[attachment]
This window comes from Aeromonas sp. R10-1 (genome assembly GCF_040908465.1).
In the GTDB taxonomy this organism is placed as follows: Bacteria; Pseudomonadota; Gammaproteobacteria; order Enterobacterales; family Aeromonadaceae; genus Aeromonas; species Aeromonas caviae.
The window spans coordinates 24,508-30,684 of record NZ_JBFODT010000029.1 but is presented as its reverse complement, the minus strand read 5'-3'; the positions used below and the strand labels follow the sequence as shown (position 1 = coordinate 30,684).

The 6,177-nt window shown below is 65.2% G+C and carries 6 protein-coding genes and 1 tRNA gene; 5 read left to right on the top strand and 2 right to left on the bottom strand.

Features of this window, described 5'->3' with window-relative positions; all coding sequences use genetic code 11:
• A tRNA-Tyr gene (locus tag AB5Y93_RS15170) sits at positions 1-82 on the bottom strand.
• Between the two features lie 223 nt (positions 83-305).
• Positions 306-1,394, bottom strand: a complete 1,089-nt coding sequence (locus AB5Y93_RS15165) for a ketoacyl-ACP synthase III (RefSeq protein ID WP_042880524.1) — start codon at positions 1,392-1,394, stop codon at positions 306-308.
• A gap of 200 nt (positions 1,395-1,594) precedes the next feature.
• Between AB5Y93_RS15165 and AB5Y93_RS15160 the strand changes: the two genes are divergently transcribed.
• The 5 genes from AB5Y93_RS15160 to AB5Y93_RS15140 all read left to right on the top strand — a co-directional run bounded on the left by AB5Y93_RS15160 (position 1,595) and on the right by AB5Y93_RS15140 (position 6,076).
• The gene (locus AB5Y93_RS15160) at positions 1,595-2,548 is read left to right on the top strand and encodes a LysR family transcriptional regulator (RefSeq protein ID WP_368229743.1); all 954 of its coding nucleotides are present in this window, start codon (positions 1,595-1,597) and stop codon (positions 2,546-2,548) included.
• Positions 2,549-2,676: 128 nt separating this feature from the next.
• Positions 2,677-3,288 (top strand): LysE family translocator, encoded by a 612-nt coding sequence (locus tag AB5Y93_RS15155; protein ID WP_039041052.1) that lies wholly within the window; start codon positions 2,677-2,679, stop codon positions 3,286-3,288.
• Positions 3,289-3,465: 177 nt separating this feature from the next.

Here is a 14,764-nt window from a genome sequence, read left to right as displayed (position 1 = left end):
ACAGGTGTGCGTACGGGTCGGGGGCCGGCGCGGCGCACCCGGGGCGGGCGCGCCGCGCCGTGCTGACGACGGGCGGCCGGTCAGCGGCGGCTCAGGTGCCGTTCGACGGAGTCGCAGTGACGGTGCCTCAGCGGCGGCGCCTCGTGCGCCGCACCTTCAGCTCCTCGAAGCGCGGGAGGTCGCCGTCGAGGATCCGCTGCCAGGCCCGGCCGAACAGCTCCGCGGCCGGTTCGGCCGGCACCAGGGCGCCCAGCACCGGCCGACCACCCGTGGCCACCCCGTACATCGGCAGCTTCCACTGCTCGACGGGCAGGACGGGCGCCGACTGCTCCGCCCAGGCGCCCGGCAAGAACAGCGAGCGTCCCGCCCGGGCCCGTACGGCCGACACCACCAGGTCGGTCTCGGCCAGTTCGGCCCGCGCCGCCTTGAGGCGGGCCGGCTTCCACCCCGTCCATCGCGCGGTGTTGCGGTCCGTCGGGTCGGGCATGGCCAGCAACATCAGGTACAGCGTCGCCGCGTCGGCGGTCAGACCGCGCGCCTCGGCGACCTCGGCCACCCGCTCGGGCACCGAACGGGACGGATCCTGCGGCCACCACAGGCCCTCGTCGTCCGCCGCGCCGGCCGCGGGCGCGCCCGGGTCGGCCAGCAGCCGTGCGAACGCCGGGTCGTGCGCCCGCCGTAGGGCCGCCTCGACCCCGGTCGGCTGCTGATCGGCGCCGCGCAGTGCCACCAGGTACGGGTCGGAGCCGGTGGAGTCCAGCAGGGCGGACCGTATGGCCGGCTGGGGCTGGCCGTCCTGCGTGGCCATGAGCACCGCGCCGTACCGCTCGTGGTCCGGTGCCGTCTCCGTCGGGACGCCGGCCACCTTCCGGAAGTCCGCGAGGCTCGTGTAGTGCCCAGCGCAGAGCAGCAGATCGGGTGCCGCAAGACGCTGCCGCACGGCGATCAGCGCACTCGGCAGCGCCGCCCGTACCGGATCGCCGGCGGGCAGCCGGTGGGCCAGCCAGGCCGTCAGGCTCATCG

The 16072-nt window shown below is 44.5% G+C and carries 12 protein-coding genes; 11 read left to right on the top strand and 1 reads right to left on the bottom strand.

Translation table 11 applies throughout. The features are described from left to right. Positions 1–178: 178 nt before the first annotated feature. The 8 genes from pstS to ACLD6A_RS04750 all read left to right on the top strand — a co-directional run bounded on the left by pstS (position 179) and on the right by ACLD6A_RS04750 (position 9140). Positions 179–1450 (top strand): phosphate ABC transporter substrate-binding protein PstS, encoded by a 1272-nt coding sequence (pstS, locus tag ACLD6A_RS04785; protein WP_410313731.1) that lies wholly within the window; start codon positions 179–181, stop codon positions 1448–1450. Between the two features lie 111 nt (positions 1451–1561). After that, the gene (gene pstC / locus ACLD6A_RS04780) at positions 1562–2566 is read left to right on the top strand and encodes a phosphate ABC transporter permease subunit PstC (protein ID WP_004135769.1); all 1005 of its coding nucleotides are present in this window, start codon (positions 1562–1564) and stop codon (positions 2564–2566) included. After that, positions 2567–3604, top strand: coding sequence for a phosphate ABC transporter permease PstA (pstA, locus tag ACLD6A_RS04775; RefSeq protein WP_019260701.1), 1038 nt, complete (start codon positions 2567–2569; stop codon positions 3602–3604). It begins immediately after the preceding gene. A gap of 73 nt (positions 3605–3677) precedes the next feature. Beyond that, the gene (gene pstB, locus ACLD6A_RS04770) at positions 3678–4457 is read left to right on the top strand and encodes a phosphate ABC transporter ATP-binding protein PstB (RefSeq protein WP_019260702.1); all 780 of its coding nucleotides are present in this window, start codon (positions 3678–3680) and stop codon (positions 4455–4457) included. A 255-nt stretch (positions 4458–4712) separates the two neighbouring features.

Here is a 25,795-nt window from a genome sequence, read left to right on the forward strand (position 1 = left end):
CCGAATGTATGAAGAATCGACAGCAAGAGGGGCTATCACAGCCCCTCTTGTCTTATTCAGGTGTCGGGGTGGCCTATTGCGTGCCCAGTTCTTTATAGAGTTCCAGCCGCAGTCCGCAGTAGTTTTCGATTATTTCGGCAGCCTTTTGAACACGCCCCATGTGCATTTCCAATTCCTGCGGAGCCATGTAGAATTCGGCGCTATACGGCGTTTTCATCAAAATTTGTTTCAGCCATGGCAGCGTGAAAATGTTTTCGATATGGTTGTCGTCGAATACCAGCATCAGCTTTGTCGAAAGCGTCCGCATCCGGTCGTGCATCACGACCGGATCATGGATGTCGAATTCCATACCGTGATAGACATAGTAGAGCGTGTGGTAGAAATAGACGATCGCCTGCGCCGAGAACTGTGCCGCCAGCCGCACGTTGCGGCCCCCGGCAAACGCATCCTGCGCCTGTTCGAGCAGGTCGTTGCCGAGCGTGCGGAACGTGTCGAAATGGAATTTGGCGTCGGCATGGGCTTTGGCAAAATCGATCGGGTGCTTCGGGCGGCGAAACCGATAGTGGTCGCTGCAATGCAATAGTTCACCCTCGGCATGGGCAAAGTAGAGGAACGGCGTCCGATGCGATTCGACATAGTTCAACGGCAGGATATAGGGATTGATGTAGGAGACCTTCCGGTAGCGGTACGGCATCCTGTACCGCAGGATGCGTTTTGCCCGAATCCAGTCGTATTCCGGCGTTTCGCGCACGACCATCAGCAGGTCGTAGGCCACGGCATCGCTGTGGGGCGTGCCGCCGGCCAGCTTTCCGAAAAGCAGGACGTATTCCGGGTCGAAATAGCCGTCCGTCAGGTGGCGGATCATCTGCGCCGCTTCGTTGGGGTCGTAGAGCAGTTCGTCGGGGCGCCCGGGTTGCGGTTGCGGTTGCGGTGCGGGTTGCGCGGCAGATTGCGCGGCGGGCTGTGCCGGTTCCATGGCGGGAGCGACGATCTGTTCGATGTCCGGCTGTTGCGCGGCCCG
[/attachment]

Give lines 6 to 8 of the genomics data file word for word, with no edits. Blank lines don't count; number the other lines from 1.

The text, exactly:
• A tRNA-Tyr gene (locus tag AB5Y93_RS15170) sits at positions 1-82 on the bottom strand.
• Between the two features lie 223 nt (positions 83-305).
• Positions 306-1,394, bottom strand: a complete 1,089-nt coding sequence (locus AB5Y93_RS15165) for a ketoacyl-ACP synthase III (RefSeq protein ID WP_042880524.1) — start codon at positions 1,392-1,394, stop codon at positions 306-308.